Image of mom buckling children into backseat of car.

How Does Gap Insurance Work?

Matt Cardwell4-Minute Read
UPDATED: June 02, 2024


There’s nothing like the thrill of a new car. Getting behind the wheel of your new ride can leave you feeling exhilarated. While buying a car is exciting, it’s also important to consider the consequences if an accident were to occur.

While your standard vehicle collision coverage may cover the value of your car, you may still be on the hook if your auto loan is greater than the depreciated value of your vehicle. According to Edmunds data, a new car may depreciate 30.4% its first year, 7.7% the second year, and 6.8% the third. For this reason, your car may lose value faster than you pay it off. And that is where gap insurance comes in.

Read on to discover why you may need gap insurance and whether it makes sense for your future insurance needs.

What Is Gap Insurance?

If your vehicle gets totaled, damaged or stolen, standard auto insurance will cover your vehicle’s depreciated value. Therefore, if you owe more on your car loan than what the vehicle is worth, you could end up having to pay out of pocket to cover the difference. This could leave you upside down on your auto loan.

Gap insurance is also called "guaranteed asset protection" insurance. It fills in the gap between what your insurance provider covers and the auto loan balance of your car.

How Gap Insurance Works

To help you better understand how gap insurance works, here is a simple example:

Let’s say you purchased a new vehicle for $20,000. A few years later, your car gets totaled in an accident. If you still owed $15,000 on your car loan, yet the depreciated value was $14,000, you would still have to pay the $1,000 to your lender to cover the rest of the loan amount. This would then settle the total car loan. But if you have gap insurance, the policy will cover the $1,000 difference and you may not have to pay anything but your deductible on the car.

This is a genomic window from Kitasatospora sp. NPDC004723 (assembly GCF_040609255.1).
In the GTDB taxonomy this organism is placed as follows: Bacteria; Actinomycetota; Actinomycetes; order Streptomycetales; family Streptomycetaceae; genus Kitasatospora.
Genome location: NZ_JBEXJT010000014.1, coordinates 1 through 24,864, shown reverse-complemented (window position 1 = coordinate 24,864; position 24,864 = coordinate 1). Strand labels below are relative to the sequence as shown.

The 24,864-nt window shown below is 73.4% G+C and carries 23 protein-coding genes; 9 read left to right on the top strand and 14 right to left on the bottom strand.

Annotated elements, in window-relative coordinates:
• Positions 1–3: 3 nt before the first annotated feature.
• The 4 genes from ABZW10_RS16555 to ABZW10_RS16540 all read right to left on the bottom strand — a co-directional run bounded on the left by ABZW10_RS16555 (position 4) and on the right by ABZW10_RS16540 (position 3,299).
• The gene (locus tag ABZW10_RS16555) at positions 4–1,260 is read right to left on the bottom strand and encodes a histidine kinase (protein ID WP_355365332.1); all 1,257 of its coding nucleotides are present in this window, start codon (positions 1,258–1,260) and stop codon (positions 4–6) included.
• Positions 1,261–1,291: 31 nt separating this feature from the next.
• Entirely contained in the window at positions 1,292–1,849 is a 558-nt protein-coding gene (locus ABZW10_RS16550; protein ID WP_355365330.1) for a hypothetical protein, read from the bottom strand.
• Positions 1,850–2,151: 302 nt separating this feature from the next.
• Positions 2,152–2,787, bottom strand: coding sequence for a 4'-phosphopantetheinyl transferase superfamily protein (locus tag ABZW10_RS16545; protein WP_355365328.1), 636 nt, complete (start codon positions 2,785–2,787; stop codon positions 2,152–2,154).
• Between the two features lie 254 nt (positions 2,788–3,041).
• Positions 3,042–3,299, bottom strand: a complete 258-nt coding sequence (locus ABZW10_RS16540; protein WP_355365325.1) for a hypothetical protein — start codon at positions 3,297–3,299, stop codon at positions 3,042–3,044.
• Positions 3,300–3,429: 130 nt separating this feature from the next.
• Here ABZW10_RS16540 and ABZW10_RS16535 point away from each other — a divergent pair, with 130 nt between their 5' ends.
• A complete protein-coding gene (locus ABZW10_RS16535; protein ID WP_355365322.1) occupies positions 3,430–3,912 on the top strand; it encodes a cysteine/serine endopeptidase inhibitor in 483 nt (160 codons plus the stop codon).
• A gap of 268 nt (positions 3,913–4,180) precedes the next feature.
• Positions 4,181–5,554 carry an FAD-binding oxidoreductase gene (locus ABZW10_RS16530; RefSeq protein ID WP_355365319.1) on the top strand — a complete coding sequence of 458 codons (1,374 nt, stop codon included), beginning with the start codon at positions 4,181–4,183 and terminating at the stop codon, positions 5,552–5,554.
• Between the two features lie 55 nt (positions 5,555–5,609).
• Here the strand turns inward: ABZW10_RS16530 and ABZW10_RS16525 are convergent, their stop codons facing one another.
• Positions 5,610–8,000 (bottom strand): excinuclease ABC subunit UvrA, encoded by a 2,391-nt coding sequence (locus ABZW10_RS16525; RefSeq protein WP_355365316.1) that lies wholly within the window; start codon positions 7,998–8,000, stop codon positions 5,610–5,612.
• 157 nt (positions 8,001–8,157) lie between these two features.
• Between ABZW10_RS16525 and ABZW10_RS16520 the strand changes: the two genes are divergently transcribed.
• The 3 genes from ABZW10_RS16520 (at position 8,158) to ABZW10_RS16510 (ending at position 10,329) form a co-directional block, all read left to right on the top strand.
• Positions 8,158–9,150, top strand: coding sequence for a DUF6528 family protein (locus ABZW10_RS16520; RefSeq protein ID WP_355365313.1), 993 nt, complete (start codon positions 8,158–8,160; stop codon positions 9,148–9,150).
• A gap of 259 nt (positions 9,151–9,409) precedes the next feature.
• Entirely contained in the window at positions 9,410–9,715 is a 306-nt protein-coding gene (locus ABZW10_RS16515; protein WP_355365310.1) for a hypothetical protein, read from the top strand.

What Does Gap Insurance Cover?

For gap insurance to pay any claims, you must have a basic car insurance policy. If you owe more on your car than it’s worth, then gap insurance may also apply if your vehicle gets stolen or totaled. The term "totaled" means your car’s repair expenses exceed its value.

Keep in mind, most insurance providers have their own gap insurance guidelines. For instance, it may only cover the difference of a stolen car after a 30-day waiting period, while another provider may have a shorter or longer waiting period after you submit a claim. Review your policy contract and research your policy online.

Gap Insurance Exclusions

To avoid any confusion about what your policy covers, here are some of the expenses your gap policy may not take care of:

  • Late auto loan or lease payments
  • Property damage
  • Repossessed cars
  • Injuries that result from the accident
  • Rental cars
  • Extended vehicle warranties
  • Lost wages
  • Equipment that wasn’t installed by the factory
  • Medical expenses
  • Deductible costs
  • Balances from previous auto loans
  • New car replacement
  • Loan or lease deposits
  • Funeral expenses

It’s important to note that in the example mentioned, the reimbursement from the insurance company would go to pay off the car loan from the lender. If you need help purchasing or leasing a new vehicle you may want to consider adding car replacement coverage. Sometimes you can purchase this extra coverage as an add-on when buying a brand-new vehicle.